with good light, the grain in SD video is not really noticeable.
i learn from several test that a lens with relative aperture at 1.4 is a real plus. at 1.7 or 1.8 you still get vignetting too easily.
fortunately, this is just the kind of old lense with M42 mount you can find for cheap everywhere (mine is a revuenon paid 20$).
Unfortunately you are limited to FL at 50 or 55, because it seems unusual to find a FL under or over with such specs. anyhow 50 or 55 mm is still a pretty workable value, close to what you get from a video camera.
i solve the vignetting effect by using a lens that look like a huge contact lens. This totallly remove vigneting.. you find these lens into any photo or video lense , usually just behind the firste one.
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Old July 9th, 2004, 06:40 PM   #55
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Ultrasonic Motors

Giroud-
Excellent idea! Of coarse the ones used in EOS lenses are practical for a few reasons but I'll do some hunting around for a small DC ultrasonic motor. I think ultrasonics may be the answer guys. Thanks

-Brett Erskine
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Old July 9th, 2004, 06:45 PM   #56
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I mean, "NOT practical"
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Old July 9th, 2004, 10:36 PM   #57
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I wonder what voltage the cannon motors need? 50 or 100 volt driver at some high frequency ? I like the look of them !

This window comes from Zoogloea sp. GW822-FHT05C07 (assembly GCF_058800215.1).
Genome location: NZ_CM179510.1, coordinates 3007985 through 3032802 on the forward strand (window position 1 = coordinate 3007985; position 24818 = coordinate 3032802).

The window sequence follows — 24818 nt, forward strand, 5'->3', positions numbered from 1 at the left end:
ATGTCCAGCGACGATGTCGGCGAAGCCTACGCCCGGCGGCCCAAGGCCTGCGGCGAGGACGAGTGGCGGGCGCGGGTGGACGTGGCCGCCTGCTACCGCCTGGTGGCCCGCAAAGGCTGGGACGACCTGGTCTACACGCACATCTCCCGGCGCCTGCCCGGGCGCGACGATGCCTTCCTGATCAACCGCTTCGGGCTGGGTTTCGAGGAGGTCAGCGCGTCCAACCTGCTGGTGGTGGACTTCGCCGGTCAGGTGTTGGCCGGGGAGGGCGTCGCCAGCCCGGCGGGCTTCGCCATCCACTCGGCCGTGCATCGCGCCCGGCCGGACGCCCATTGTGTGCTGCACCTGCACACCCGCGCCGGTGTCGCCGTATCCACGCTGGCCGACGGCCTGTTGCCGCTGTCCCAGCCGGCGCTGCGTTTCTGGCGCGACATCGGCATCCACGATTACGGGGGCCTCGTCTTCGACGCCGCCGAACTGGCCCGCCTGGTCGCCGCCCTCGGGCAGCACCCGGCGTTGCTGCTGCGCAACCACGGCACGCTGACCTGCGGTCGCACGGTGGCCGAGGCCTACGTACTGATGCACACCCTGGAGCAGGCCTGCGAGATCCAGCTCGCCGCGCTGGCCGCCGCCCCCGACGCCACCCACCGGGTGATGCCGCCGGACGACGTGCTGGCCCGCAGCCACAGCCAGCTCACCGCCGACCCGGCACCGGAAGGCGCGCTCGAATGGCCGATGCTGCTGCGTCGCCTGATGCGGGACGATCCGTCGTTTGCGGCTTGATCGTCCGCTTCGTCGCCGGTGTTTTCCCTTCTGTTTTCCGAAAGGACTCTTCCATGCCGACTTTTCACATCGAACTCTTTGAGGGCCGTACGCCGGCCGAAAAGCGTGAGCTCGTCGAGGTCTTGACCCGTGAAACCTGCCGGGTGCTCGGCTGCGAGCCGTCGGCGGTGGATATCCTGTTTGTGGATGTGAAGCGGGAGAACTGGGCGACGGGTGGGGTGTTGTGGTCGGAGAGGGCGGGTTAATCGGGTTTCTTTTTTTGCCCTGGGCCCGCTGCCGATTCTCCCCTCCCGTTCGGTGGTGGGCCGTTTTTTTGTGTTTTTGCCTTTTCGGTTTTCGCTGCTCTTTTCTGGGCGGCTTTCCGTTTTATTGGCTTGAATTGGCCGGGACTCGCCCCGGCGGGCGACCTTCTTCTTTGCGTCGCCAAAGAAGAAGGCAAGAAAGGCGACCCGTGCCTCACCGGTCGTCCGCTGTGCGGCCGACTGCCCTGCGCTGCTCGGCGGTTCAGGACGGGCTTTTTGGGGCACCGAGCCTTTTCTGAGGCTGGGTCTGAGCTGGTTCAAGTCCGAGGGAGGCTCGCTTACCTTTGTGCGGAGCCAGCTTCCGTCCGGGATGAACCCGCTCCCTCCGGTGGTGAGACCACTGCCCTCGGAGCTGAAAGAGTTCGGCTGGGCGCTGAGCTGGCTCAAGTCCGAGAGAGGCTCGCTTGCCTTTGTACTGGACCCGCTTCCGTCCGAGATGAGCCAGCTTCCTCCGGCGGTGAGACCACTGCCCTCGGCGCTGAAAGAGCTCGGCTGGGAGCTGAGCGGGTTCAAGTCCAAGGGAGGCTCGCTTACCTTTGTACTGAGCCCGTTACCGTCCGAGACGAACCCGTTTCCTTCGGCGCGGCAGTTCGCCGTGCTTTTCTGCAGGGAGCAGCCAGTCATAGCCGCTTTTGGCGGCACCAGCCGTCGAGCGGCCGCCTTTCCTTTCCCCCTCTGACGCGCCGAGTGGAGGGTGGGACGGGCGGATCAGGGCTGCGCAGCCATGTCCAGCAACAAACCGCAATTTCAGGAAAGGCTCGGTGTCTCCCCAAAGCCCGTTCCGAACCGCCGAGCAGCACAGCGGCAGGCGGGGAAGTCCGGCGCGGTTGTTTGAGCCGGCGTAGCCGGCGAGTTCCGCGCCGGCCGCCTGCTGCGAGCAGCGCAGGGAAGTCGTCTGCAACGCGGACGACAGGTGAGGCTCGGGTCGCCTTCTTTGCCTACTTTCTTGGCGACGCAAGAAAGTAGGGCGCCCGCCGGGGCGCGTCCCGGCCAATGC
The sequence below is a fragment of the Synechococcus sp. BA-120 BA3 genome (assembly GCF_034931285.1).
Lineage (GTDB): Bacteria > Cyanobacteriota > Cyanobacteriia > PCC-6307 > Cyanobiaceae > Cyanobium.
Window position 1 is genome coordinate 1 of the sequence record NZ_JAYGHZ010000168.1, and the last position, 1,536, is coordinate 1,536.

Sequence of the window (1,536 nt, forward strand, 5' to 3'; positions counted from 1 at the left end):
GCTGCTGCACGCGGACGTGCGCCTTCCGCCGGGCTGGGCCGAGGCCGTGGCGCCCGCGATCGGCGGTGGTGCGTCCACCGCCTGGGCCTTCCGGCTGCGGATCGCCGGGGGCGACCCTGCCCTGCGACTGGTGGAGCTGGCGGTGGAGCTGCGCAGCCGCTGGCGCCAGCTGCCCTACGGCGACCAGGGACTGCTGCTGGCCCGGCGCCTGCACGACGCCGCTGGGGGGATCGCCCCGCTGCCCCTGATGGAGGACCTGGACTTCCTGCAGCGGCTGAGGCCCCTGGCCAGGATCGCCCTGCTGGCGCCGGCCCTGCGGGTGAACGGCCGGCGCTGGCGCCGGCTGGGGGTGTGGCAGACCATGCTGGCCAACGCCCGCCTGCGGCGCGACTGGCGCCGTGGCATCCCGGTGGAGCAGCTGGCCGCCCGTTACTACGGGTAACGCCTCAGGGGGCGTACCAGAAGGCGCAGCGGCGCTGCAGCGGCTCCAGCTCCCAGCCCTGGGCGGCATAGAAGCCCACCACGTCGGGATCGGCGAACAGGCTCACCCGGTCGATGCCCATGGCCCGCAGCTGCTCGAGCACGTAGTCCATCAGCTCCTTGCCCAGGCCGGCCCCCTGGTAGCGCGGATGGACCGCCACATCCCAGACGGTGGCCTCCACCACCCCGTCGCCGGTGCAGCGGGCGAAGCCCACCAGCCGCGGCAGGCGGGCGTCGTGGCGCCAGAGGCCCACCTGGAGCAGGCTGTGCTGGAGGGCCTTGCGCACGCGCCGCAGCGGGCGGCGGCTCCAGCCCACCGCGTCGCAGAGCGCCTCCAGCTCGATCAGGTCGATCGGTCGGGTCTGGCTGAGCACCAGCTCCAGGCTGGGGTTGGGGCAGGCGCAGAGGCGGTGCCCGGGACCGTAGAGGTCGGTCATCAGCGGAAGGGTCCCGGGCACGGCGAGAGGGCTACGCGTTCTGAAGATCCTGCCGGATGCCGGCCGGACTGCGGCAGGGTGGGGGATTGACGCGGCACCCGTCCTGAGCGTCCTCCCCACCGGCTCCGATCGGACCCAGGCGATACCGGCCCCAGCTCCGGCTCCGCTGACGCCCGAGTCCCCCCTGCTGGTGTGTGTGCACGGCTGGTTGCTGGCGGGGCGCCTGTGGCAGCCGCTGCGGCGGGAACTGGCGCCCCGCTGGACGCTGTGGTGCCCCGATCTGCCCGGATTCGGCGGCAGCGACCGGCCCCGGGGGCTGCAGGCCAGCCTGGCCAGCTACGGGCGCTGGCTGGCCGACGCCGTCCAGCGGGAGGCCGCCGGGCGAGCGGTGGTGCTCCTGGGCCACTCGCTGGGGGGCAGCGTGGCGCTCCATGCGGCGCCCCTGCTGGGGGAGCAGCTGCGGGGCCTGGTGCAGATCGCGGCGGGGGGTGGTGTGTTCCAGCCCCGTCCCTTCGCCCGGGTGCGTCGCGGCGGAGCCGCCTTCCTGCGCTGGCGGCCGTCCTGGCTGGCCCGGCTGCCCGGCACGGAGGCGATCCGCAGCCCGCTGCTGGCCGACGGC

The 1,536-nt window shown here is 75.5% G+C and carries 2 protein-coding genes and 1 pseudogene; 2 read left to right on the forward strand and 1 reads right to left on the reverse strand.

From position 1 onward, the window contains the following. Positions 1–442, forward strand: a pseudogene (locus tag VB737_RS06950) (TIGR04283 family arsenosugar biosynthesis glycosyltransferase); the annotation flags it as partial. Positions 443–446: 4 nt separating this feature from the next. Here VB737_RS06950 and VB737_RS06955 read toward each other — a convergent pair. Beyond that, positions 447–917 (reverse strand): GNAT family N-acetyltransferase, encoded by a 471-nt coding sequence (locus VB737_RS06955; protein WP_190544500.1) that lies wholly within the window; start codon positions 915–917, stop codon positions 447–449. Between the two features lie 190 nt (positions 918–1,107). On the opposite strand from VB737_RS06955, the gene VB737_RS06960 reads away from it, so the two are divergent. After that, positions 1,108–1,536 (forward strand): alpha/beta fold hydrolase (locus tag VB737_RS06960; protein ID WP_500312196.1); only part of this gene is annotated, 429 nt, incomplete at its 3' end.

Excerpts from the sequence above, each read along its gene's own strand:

-Les
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Old July 9th, 2004, 11:51 PM   #58
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They are nearly the diameter of the lens - making them too large to use for our purpose. It would be nice IF they moved in a oscillating motion because we could just simply mount the GG in the center of one of them. But they only rotate and slowly at that.

On another note - Im killing myself here looking for a tiny offset shaft. Can someone pleeeease help me?

-Brett Erskine
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Old July 10th, 2004, 02:58 AM   #59
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Brett, you´r right. They only rotate... so you have a point in the middle with visible grid... and also it rotate slowly...

Find a company with repair parts for audio recorder and you find a lot of different motors, belt, etc., all for small $.

Tiny offset shaft? How much may they cost? How much may a complete set of parts cost? With or without motor, housing, etc.. Give me an idea. Maybe you have found a source...
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Old July 10th, 2004, 10:53 AM   #60
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brett, i love the opening shot on your demo reel...how did you get that look? it's high production value looking!